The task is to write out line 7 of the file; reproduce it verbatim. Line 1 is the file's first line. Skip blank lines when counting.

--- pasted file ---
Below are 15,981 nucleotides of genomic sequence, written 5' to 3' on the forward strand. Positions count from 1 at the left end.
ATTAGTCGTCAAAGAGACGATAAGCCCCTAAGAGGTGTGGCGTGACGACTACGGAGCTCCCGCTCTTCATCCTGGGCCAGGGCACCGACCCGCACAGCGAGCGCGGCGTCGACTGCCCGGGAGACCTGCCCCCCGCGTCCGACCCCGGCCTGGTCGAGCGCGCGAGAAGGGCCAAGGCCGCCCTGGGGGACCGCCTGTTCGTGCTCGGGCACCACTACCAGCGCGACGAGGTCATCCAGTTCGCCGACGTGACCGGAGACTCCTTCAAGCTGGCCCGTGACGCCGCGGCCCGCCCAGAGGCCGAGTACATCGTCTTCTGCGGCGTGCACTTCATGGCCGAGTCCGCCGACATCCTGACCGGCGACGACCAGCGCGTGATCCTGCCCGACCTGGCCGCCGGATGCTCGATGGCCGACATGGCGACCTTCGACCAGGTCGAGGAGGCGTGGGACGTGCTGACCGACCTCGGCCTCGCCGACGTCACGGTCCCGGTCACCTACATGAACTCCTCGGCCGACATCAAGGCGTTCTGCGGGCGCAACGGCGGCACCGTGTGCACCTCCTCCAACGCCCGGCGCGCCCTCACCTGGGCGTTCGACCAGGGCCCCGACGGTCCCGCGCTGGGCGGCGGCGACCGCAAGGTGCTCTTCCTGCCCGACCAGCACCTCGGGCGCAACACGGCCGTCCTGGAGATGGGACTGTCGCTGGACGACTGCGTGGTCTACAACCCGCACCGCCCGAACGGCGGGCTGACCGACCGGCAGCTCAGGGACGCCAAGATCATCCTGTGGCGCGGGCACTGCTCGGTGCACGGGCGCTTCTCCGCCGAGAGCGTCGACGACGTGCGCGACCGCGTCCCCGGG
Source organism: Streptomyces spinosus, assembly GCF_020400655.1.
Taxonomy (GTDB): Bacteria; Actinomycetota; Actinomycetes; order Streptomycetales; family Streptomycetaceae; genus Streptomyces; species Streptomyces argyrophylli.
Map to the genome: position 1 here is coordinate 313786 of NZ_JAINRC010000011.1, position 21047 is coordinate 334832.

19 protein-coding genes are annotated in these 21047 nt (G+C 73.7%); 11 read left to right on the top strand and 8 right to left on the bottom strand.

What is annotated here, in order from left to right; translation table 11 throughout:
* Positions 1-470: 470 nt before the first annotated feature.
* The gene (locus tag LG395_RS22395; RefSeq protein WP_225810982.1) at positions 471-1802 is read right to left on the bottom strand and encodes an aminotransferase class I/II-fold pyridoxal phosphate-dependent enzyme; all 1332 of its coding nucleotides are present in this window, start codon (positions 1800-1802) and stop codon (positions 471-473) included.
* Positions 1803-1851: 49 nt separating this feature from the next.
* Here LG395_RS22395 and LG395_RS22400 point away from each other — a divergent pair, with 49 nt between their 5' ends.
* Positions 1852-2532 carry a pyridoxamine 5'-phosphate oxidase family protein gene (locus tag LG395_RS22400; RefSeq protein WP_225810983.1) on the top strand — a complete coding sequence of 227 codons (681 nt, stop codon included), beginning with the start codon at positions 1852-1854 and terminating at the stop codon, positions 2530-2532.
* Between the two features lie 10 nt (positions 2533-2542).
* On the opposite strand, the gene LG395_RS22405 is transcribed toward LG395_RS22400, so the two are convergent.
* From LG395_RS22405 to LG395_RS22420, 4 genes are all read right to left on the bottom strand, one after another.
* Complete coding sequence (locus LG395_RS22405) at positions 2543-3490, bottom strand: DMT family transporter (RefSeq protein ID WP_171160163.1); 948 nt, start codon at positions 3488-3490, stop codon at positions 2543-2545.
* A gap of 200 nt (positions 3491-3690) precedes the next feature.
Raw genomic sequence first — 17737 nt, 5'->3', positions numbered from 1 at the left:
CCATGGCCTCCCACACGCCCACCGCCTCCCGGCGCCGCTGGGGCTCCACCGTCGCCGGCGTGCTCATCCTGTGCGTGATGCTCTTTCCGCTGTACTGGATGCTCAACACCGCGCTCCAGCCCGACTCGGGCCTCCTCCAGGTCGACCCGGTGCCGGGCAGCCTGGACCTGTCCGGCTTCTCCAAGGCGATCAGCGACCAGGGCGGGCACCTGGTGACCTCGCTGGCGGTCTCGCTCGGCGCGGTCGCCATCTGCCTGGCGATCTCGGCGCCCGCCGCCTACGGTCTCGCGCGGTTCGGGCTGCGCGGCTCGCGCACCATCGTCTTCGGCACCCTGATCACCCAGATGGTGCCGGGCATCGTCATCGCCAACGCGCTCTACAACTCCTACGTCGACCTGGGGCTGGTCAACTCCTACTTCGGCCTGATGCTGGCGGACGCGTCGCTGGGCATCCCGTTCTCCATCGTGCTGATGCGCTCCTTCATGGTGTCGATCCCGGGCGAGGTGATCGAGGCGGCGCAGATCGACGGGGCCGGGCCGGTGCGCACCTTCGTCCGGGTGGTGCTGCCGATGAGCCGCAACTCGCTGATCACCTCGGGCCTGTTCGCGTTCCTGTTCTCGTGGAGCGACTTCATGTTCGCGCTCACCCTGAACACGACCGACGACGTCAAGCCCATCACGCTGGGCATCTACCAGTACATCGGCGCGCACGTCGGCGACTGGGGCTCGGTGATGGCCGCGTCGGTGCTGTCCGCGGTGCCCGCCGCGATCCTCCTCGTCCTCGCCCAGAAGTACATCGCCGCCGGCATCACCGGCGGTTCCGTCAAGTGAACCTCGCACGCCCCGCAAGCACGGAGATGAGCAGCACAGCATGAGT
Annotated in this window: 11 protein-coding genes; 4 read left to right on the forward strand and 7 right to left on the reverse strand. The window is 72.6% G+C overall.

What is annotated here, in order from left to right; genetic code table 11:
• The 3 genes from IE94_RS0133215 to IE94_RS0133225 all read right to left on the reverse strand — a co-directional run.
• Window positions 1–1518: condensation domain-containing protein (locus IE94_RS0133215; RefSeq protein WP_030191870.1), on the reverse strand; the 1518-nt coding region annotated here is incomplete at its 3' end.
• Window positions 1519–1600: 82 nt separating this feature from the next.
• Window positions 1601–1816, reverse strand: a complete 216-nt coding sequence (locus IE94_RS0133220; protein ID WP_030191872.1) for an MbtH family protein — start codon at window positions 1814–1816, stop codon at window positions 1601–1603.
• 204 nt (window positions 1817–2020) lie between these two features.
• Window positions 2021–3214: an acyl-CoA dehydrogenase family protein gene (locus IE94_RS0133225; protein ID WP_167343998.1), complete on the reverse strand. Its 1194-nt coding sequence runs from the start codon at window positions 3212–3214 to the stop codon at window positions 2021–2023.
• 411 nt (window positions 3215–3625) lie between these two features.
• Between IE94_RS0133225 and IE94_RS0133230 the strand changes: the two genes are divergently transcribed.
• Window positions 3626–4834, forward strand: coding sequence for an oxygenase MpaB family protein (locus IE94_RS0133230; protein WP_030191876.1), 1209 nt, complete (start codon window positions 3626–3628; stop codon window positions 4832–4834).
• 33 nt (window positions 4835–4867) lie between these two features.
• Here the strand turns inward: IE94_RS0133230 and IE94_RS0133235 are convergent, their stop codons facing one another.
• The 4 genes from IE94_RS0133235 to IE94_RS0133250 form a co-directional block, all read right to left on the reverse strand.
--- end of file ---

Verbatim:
What is annotated here, in order from left to right; translation table 11 throughout: